SAN JOSE, Calif. — At first glance, Peter DeBoer did not resemble a clown.
The San Jose Sharks coach wore a neatly tailored black suit on Tuesday evening — no polka dots. There was no red nose. No rainbow wig. He wore stylish dress shoes, not oversized red ones. But then there was the action on the ice.
His team sure could juggle.
One goal. Two goals. Three goals. Four.
The Sharks’ rally from a three-goal deficit sparked a dramatic finish to Game 7 of this Western Conference quarterfinal series. Veteran center Joe Pavelski lay motionless with blood appearing on the ice near his head. Pavelski had been cross-checked by the Knights’ Cody Eakin, then shoved to the ice by Paul Stastny.
The moment ignited the Sharks as they hovered over one of their leaders, helped him up and escorted him to the locker room.
“He’s the heart of this team,” Joe Thornton said of Pavelski. “To see him go down like that and suffer like that, it was heartbreaking for us. That power play unit won us the game, but the boys, they got together and said, ‘This is for Pav.’ We love him. It was just a matter of will. We willed that for him.”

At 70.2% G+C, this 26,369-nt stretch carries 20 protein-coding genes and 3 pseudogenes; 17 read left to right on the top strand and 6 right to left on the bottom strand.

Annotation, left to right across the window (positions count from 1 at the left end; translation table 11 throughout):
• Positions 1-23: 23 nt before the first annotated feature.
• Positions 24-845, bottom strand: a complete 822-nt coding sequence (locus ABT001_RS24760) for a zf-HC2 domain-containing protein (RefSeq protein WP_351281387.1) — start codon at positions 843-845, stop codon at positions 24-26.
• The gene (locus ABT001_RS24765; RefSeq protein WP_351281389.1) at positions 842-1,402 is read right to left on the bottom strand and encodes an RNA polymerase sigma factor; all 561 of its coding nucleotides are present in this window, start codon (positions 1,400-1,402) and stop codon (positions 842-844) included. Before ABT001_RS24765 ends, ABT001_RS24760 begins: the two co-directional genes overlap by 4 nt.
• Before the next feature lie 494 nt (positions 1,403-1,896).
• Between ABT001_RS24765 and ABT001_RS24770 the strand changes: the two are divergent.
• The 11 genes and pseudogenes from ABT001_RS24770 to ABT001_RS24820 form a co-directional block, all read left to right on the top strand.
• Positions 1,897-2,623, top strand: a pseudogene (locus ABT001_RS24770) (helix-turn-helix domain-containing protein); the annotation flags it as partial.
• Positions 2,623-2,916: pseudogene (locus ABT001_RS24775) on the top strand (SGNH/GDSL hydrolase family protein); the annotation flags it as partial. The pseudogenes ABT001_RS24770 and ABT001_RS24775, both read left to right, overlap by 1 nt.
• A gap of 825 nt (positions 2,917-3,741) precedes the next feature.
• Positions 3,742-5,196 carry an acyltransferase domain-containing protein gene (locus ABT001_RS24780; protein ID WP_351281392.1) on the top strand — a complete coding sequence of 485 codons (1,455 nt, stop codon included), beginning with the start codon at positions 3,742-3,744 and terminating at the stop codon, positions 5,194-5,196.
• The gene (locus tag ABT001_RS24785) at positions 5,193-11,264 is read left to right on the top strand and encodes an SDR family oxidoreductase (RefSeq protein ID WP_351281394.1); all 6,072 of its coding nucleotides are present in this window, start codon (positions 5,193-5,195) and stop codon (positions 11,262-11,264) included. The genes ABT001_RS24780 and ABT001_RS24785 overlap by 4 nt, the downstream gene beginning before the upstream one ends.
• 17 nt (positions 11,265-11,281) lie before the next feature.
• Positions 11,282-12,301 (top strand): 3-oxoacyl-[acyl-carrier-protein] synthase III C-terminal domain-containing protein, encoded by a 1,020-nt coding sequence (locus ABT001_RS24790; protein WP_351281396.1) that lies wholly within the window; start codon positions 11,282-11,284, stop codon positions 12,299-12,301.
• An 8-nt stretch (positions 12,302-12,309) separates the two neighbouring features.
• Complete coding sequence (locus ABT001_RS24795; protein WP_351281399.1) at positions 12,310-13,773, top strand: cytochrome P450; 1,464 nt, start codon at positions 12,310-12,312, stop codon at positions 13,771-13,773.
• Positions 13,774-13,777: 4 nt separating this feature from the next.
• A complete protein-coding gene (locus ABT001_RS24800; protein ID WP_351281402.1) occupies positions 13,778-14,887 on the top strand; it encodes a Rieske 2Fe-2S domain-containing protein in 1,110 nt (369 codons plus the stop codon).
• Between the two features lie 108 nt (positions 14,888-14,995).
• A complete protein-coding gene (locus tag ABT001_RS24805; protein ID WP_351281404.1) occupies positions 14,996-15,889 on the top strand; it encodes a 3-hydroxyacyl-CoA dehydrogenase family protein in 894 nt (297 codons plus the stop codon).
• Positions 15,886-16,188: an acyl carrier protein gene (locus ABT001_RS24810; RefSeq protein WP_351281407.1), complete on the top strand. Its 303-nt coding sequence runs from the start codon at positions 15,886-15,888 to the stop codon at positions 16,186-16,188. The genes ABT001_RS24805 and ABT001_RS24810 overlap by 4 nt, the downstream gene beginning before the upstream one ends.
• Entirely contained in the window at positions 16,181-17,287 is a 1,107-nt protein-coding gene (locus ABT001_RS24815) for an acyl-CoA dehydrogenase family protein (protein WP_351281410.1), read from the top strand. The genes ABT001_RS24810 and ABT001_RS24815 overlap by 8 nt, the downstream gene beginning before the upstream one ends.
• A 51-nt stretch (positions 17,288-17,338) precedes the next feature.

Eakin was banished to a five-minute major for his cross-check of Pavelski, creating a delay in action to wipe up blood and clear beer canisters and other debris that fans threw onto the SAP Center ice. Sharks players piled on where it mattered.
Sharks center Barclay Goodrow’s overtime goal capped a wild Game 7 and an improbable Sharks comeback from a 3-1 series deficit.
Thornton, 39, called it “the best game I’ve ever been a part of, period.” He wrapped a towel around Pavelski’s bleeding head after the hit.
Said Sharks center Logan Couture: “That’s a one-in-a-lifetime game, I think. Knock on wood. I don’t think my heart can take another one like that. … By the 10-minute mark of the overtime, there was just nothing left for a lot of us after (Sunday’s) double overtime game. … You’re running on fumes.”
The contentious series only fortified the rivalry between the clubs
Gallant responded Tuesday morning at a news conference, calling DeBoer a “clown.”
The sparring of words made for an interesting morning.
It seemed mellow by the end of Game 7 and the Knights’ season.